Currently celebrating the fact I had the wisdom to make the spontaneous purchase of Elliot Smith on vinyl a few months ago. Called “An Introduction to Elliott Smith,” it has some of my most favorite tracks including the original “Miss Misery” and “Twilight.” After a weekend with rained-out plans and little to do but listen to the storm and my head and the music, I put this on and heard Smith the closest to the way I did when I first discovered his work: closed up, locked up and searching for serenity.
People will tell you he is sad and melodramatic. He certainly can be those things, but listening to his music has such a profound, uplifting effect when you’re already mostly down. It’s partly his playing style, patient and plucky, and largely his vocal delivery, as delicate and withdrawn as he was. His heat so obviously broken always – even when he’s a little more aggressive about it, or when it’s barely beating. He’s a songwriter’s songwriter, when it comes to the simplicity he displayed. The best lines that punch you in the chest are the ones that come with the least anticipation, like in this little two-verse lament. The rhymes are elementary, accessible, as they toss around these concepts of love and loss and death and lucidity.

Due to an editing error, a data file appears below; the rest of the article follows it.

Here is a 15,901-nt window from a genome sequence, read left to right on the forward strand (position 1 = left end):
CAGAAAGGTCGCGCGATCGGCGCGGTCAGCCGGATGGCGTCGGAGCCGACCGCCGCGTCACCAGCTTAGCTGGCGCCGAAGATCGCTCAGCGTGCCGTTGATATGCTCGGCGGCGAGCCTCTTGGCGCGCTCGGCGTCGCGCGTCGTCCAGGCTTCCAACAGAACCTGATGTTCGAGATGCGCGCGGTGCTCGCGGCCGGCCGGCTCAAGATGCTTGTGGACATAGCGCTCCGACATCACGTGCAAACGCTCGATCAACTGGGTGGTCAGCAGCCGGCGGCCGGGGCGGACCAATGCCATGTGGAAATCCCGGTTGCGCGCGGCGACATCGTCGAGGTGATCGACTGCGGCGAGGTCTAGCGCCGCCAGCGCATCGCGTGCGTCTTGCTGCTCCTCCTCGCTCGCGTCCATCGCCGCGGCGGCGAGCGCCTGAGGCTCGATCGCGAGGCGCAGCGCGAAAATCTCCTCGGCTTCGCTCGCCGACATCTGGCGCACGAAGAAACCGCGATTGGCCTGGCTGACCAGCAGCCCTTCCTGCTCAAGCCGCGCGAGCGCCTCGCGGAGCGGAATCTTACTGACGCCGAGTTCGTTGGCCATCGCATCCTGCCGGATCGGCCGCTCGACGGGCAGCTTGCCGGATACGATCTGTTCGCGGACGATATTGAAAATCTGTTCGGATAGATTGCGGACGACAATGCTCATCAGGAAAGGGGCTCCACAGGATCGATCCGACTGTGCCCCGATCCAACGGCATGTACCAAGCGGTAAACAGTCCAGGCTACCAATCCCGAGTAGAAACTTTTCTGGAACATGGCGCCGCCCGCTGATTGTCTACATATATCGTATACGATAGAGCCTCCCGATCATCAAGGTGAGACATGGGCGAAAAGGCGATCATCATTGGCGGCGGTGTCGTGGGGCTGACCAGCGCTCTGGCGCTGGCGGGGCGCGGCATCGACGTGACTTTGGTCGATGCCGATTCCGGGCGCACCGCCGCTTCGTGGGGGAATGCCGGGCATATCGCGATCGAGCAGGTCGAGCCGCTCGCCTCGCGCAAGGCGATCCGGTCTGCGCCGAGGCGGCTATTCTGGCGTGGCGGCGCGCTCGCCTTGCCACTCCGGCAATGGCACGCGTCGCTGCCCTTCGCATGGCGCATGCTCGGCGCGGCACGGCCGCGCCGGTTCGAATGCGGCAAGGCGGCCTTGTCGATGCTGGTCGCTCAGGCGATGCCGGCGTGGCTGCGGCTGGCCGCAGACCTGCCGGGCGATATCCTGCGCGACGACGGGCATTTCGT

There’s something so somber-pleasant about his work, like wildflowers plucked off by the wind.
“I’m waiting for the train
Subway that only goes one way
The stupid thing that’ll come to pull us apart,
And make everybody late.
You spent everything you had
Wanted everything to stop that bad,
Now I’m a crashed credit card registered to Smith –
Not the name that you called me with.
You turned white like a saint,
I’m tired of dancing on a pot of gold-flaked paint.
Oh we’re so very precious, you and I.And everything that you do makes me want to die,
Oh I just told the biggest lie.
I just told the biggest lie.
The biggest lie.“
~The Biggest Lie
Elliott Smith, Elliot Smith